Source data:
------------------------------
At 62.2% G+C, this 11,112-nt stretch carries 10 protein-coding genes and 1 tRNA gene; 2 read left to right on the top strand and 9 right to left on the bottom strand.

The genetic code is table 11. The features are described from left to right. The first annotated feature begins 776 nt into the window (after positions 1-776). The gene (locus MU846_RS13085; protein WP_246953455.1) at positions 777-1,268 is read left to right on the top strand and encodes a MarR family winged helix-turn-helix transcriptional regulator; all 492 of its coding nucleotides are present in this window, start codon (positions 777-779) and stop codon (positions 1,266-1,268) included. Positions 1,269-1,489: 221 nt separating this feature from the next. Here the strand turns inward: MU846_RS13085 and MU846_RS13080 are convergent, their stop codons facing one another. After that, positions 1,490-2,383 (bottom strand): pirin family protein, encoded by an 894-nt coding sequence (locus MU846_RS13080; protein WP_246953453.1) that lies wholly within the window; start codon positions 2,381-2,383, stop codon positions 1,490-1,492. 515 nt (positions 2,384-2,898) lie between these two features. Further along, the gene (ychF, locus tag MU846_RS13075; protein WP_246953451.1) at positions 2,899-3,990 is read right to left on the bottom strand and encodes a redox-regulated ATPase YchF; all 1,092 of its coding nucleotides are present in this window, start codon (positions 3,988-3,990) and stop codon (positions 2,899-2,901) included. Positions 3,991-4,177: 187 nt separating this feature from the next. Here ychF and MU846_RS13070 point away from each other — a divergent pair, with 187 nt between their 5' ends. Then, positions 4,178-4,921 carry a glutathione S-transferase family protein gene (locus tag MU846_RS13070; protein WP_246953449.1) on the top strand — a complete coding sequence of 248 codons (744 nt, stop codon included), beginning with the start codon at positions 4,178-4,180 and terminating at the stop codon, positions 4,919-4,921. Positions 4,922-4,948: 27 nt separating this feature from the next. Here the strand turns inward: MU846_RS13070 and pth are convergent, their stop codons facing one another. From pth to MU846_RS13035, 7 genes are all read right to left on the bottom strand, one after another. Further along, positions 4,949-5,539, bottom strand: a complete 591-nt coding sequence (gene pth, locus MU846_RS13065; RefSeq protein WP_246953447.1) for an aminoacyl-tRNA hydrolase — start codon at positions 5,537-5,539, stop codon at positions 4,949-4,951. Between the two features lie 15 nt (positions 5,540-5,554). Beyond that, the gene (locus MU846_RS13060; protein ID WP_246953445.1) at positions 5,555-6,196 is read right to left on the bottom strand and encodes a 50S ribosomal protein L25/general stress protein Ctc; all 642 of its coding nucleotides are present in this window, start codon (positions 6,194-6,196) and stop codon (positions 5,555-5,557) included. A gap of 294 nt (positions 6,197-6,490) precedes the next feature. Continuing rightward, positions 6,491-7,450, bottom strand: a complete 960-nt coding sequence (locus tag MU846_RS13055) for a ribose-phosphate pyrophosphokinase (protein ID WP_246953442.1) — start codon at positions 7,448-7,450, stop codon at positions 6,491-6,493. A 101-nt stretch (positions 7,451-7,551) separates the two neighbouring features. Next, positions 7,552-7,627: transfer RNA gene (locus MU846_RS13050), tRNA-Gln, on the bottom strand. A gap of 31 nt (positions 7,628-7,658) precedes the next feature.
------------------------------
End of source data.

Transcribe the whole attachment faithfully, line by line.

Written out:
At 62.2% G+C, this 11,112-nt stretch carries 10 protein-coding genes and 1 tRNA gene; 2 read left to right on the top strand and 9 right to left on the bottom strand.

The genetic code is table 11. The features are described from left to right. The first annotated feature begins 776 nt into the window (after positions 1-776). The gene (locus MU846_RS13085; protein WP_246953455.1) at positions 777-1,268 is read left to right on the top strand and encodes a MarR family winged helix-turn-helix transcriptional regulator; all 492 of its coding nucleotides are present in this window, start codon (positions 777-779) and stop codon (positions 1,266-1,268) included. Positions 1,269-1,489: 221 nt separating this feature from the next. Here the strand turns inward: MU846_RS13085 and MU846_RS13080 are convergent, their stop codons facing one another. After that, positions 1,490-2,383 (bottom strand): pirin family protein, encoded by an 894-nt coding sequence (locus MU846_RS13080; protein WP_246953453.1) that lies wholly within the window; start codon positions 2,381-2,383, stop codon positions 1,490-1,492. 515 nt (positions 2,384-2,898) lie between these two features. Further along, the gene (ychF, locus tag MU846_RS13075; protein WP_246953451.1) at positions 2,899-3,990 is read right to left on the bottom strand and encodes a redox-regulated ATPase YchF; all 1,092 of its coding nucleotides are present in this window, start codon (positions 3,988-3,990) and stop codon (positions 2,899-2,901) included. Positions 3,991-4,177: 187 nt separating this feature from the next. Here ychF and MU846_RS13070 point away from each other — a divergent pair, with 187 nt between their 5' ends. Then, positions 4,178-4,921 carry a glutathione S-transferase family protein gene (locus tag MU846_RS13070; protein WP_246953449.1) on the top strand — a complete coding sequence of 248 codons (744 nt, stop codon included), beginning with the start codon at positions 4,178-4,180 and terminating at the stop codon, positions 4,919-4,921. Positions 4,922-4,948: 27 nt separating this feature from the next. Here the strand turns inward: MU846_RS13070 and pth are convergent, their stop codons facing one another. From pth to MU846_RS13035, 7 genes are all read right to left on the bottom strand, one after another. Further along, positions 4,949-5,539, bottom strand: a complete 591-nt coding sequence (gene pth, locus MU846_RS13065; RefSeq protein WP_246953447.1) for an aminoacyl-tRNA hydrolase — start codon at positions 5,537-5,539, stop codon at positions 4,949-4,951. Between the two features lie 15 nt (positions 5,540-5,554). Beyond that, the gene (locus MU846_RS13060; protein ID WP_246953445.1) at positions 5,555-6,196 is read right to left on the bottom strand and encodes a 50S ribosomal protein L25/general stress protein Ctc; all 642 of its coding nucleotides are present in this window, start codon (positions 6,194-6,196) and stop codon (positions 5,555-5,557) included. A gap of 294 nt (positions 6,197-6,490) precedes the next feature. Continuing rightward, positions 6,491-7,450, bottom strand: a complete 960-nt coding sequence (locus tag MU846_RS13055) for a ribose-phosphate pyrophosphokinase (protein ID WP_246953442.1) — start codon at positions 7,448-7,450, stop codon at positions 6,491-6,493. A 101-nt stretch (positions 7,451-7,551) separates the two neighbouring features. Next, positions 7,552-7,627: transfer RNA gene (locus MU846_RS13050), tRNA-Gln, on the bottom strand. A gap of 31 nt (positions 7,628-7,658) precedes the next feature.